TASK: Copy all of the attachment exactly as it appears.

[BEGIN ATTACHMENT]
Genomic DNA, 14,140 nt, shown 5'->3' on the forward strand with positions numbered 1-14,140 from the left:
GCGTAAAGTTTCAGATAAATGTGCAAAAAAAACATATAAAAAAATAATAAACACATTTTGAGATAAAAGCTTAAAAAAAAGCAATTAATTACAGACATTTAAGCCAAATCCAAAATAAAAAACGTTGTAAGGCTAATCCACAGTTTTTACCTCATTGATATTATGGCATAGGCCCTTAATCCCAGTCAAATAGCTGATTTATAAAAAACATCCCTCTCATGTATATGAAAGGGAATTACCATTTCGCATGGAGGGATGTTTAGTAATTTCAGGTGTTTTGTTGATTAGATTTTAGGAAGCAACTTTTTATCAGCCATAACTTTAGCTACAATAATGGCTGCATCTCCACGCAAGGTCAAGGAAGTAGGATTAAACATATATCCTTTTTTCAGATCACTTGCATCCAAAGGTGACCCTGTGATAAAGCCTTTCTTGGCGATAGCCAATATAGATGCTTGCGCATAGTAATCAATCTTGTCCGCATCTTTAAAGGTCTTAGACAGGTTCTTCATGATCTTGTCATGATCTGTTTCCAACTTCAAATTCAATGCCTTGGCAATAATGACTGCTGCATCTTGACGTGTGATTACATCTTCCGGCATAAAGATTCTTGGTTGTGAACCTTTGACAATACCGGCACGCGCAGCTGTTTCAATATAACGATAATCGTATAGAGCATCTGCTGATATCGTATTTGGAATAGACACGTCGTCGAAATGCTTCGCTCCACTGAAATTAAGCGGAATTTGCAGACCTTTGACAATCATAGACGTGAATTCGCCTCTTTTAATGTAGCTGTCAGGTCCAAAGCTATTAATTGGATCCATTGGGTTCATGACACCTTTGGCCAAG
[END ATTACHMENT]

Genomic DNA, 14,140 nt, shown 5'->3' on the forward strand with positions numbered 1-14,140 from the left:
GCGTAAAGTTTCAGATAAATGTGCAAAAAAAACATATAAAAAAATAATAAACACATTTTGAGATAAAAGCTTAAAAAAAAGCAATTAATTACAGACATTTAAGCCAAATCCAAAATAAAAAACGTTGTAAGGCTAATCCACAGTTTTTACCTCATTGATATTATGGCATAGGCCCTTAATCCCAGTCAAATAGCTGATTTATAAAAAACATCCCTCTCATGTATATGAAAGGGAATTACCATTTCGCATGGAGGGATGTTTAGTAATTTCAGGTGTTTTGTTGATTAGATTTTAGGAAGCAACTTTTTATCAGCCATAACTTTAGCTACAATAATGGCTGCATCTCCACGCAAGGTCAAGGAAGTAGGATTAAACATATATCCTTTTTTCAGATCACTTGCATCCAAAGGTGACCCTGTGATAAAGCCTTTCTTGGCGATAGCCAATATAGATGCTTGCGCATAGTAATCAATCTTGTCCGCATCTTTAAAGGTCTTAGACAGGTTCTTCATGATCTTGTCATGATCTGTTTCCAACTTCAAATTCAATGCCTTGGCAATAATGACTGCTGCATCTTGACGTGTGATTACATCTTCCGGCATAAAGATTCTTGGTTGTGAACCTTTGACAATACCGGCACGCGCAGCTGTTTCAATATAACGATAATCGTATAGAGCATCTGCTGATATCGTATTTGGAATAGACACGTCGTCGAAATGCTTCGCTCCACTGAAATTAAGCGGAATTTGCAGACCTTTGACAATCATAGACGTGAATTCGCCTCTTTTAATGTAGCTGTCAGGTCCAAAGCTATTAATTGGATCCATTGGGTTCATGACACCTTTGGCCAAG